The boys davening on a white-water rafting/camping trip for leadership training and to build school spirit.
New Yeshiva Flying SCY High
Founding board members of the new Southern California Yeshiva High School (SCY High) for boys in La Jolla knew that with a history of failed yeshiva high schools in the area, they had to offer the community something new and innovative. So they, along with headmaster Kevin Cloud, developed a school that utilizes high-tech project-based learning to integrate all disciplines -- from science to literature to Gemara.
The school, the only Orthodox boys high school in the San Diego area, attracted 17 boys in ninth and 10th grades last year, its first year of existence, and next year between 25 and 30 are expected to be enrolled in the ninth through 11th grades. One Los Angeles boy boarded with relatives, and next year several families are opening up their homes to students who want to board.
As a school starting from scratch, teachers were able to take novel approaches to study.
The ninth graders, for example, read Goethe's "Faust," then rewrote it as short film. They created sets -- some using "South Park"-style puppets, some using stop-action dolls and action figures -- set it to music, and filmed short movies. The 10th graders read Christopher Marlowe's "Doctor Faustus," then rewrote a modernized version then studied and debated the moral implications of making Faustus Jewish.
"What you do in project-based learning is you take the ability the students have in one subject and you bring that enthusiasm into another subject," Cloud said.
The students also get traditional instruction, but even there things tend to blend.
In Rabbi Moshe Adatto's Gemara class, students had to present talmudic arguments in a PowerPoint flowchart. Each student is given a Dell laptop when they enter, and the school is wired for high-speed wireless Internet access.
To Adatto, who previously was a teacher at the Valley Kollel, it's all part of making kids love school and love Judaism.
"We're trying to create lifelong learners, and to me that has two components: They have to know how to learn, and they have to want to learn," said Adatto, who organized Shabbatons and other events to build school spirit.
All but one student has reenrolled for next year, and an anonymous survey that all of the parents filled out brought back astonishing results for a Jewish school: No one -- not one family -- reported being anything less than satisfied.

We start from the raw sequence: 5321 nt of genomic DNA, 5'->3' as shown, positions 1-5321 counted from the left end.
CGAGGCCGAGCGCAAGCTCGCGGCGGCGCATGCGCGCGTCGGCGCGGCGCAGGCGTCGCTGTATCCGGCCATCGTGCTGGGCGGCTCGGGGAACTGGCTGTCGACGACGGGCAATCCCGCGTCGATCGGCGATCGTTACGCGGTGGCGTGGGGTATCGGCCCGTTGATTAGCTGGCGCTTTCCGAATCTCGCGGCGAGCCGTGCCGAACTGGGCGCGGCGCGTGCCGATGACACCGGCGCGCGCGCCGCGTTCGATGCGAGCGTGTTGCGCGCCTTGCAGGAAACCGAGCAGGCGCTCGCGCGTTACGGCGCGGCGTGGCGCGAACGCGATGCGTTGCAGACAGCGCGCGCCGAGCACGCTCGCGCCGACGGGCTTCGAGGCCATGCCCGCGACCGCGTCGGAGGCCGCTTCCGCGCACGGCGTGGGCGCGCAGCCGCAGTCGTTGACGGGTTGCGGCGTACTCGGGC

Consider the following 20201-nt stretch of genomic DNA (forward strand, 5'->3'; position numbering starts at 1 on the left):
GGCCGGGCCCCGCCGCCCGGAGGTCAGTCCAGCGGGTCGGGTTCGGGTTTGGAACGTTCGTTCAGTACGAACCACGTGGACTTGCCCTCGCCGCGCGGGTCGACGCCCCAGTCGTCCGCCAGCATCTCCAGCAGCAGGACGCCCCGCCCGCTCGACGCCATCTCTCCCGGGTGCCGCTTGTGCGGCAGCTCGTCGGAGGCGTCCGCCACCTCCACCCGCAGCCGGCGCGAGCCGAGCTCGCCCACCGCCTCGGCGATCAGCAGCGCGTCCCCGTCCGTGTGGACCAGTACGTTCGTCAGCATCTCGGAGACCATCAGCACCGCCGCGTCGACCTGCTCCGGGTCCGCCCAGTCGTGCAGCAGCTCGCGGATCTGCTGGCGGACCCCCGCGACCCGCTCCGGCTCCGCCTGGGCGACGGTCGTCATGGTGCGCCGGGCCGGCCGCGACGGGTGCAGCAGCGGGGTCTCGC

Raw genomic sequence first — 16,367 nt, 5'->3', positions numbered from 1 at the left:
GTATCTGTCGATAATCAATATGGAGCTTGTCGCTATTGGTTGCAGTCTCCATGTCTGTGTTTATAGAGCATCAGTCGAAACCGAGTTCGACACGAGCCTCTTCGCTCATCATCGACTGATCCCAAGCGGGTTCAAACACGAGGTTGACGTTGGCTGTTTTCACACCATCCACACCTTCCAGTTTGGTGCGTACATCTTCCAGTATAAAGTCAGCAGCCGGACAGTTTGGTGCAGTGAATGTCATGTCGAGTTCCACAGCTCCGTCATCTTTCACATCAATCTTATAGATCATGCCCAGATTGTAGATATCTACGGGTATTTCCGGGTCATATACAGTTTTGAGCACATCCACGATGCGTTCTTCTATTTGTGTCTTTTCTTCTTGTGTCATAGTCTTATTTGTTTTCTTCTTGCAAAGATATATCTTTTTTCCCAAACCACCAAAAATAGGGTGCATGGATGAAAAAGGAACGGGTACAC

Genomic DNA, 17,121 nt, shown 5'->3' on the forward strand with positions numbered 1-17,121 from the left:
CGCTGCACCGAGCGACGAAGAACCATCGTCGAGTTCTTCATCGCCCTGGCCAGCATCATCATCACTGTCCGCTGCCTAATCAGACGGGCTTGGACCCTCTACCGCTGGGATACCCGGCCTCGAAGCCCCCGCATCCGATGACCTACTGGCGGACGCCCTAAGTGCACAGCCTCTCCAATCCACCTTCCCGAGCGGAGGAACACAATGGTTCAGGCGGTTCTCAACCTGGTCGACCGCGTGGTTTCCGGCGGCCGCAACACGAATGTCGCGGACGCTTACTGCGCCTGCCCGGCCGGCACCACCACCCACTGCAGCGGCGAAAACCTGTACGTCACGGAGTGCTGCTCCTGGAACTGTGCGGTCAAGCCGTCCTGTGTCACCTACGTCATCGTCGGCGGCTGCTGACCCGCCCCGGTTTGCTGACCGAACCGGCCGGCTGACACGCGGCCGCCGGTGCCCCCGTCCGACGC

For more information on SCY High School, contact (858) 658-0857 or visit www.scyhigh.org.
Follow the Fellows to Israel
Three Southern California teens were among 26 selected nationally to visit Israel on a five-week Bronfman Youth Fellowship this summer. Priscella Frank of Calabasas High School and Benjamin and Mitzi Steiner of Shalhevet were selected following a rigorous application process. They will participate in an intensive program of study and travel in Israel designed to develop leaders committed to Jewish unity.
The fellows participate in seminars and dialogues with diverse rabbinic faculty and spend a week with a group of Israeli peers who have been chosen through Amitei Bronfman, a parallel Israeli program. Bronfman Youth Fellows are asked to complete 40 hours of community service when they return home at the end of the summer.
3 Books = 31 Flavors
Students at Temple Beth Am's Pressman Academy have another reason to pick up a good book -- to satisfy their sweet tooth. As part of the Be a Star Reader program, elementary and middle school kids who read three books this spring were awarded a free ice cream cone at any Baskin-Robbins. Arna Schwartz, the school librarian, has run the Be a Star Reader program for several years, purchasing Baskin-Robbins gift certificates. This year, Robert Schwartz, who owns the Baskin-Robbins on Kinross Avenue in Westwood, offered to sponsor the program. Other Schools or youth organizations interested in participating in the Baskin-Robbins Reading Rewards Program can contact Robert Schwartz at (310) 208-8048.
To Bee or Not to Bee
More than 150 boys from Chabad schools across the world gathered in Los Angeles in April for a battle of wits on Maimonides' Sefer Hamitzvot. Cheder Menachem in Los Angeles was the host school of the chidon, or bee, which attracted 1,000 spectators to the finals held at Emerson Middle School. The girls' competition was held the week before in New York. Local winners were Sender Labkowsky, first place, older division; Mendel Mishulovin, third place, older division; and Shmully Lezak, third place, younger division.
ADL Reaches 700,000 Students
As part of LAUSD's Live Violence-Free Day, 35,000 teachers in the district were urged to use materials and activities they received from the Anti-Defamation League's (ADL) A World of Difference Institute, impacting more than 700,000 K-12 students in one day. The activities and lesson plans were designed to assist educators in addressing issues of bias, discrimination, bullying and violence, and focused on empowering students to become agents of change on their campuses. For more information on ADL education programs, contact Jenny Betz at (310) 446-8000, ext. 233.